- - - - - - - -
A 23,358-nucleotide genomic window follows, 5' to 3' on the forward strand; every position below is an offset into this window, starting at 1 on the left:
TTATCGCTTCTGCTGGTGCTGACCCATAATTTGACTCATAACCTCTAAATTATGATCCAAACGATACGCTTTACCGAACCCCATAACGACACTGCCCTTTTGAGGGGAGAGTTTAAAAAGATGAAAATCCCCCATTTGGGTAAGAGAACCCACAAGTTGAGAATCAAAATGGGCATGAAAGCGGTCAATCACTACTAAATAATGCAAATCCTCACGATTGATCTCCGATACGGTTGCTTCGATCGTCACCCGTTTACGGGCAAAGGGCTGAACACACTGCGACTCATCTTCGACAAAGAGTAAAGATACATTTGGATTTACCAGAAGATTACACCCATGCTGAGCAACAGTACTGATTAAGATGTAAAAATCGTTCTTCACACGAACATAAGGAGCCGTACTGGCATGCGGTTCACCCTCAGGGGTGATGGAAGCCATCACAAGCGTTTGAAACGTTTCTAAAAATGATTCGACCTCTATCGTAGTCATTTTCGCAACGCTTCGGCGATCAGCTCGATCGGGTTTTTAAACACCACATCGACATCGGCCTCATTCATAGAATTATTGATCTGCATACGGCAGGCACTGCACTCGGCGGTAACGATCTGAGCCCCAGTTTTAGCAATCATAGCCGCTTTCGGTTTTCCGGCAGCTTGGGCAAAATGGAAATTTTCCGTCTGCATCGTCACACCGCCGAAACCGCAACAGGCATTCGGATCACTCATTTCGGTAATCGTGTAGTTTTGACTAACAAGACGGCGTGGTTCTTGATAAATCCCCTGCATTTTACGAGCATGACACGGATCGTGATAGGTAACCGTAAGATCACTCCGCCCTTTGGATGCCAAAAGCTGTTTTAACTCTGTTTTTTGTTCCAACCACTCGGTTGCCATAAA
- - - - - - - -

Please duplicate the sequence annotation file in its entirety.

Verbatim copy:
A 23,358-nucleotide genomic window follows, 5' to 3' on the forward strand; every position below is an offset into this window, starting at 1 on the left:
TTATCGCTTCTGCTGGTGCTGACCCATAATTTGACTCATAACCTCTAAATTATGATCCAAACGATACGCTTTACCGAACCCCATAACGACACTGCCCTTTTGAGGGGAGAGTTTAAAAAGATGAAAATCCCCCATTTGGGTAAGAGAACCCACAAGTTGAGAATCAAAATGGGCATGAAAGCGGTCAATCACTACTAAATAATGCAAATCCTCACGATTGATCTCCGATACGGTTGCTTCGATCGTCACCCGTTTACGGGCAAAGGGCTGAACACACTGCGACTCATCTTCGACAAAGAGTAAAGATACATTTGGATTTACCAGAAGATTACACCCATGCTGAGCAACAGTACTGATTAAGATGTAAAAATCGTTCTTCACACGAACATAAGGAGCCGTACTGGCATGCGGTTCACCCTCAGGGGTGATGGAAGCCATCACAAGCGTTTGAAACGTTTCTAAAAATGATTCGACCTCTATCGTAGTCATTTTCGCAACGCTTCGGCGATCAGCTCGATCGGGTTTTTAAACACCACATCGACATCGGCCTCATTCATAGAATTATTGATCTGCATACGGCAGGCACTGCACTCGGCGGTAACGATCTGAGCCCCAGTTTTAGCAATCATAGCCGCTTTCGGTTTTCCGGCAGCTTGGGCAAAATGGAAATTTTCCGTCTGCATCGTCACACCGCCGAAACCGCAACAGGCATTCGGATCACTCATTTCGGTAATCGTGTAGTTTTGACTAACAAGACGGCGTGGTTCTTGATAAATCCCCTGCATTTTACGAGCATGACACGGATCGTGATAGGTAACCGTAAGATCACTCCGCCCTTTGGATGCCAAAAGCTGTTTTAACTCTGTTTTTTGTTCCAACCACTCGGTTGCCATAAA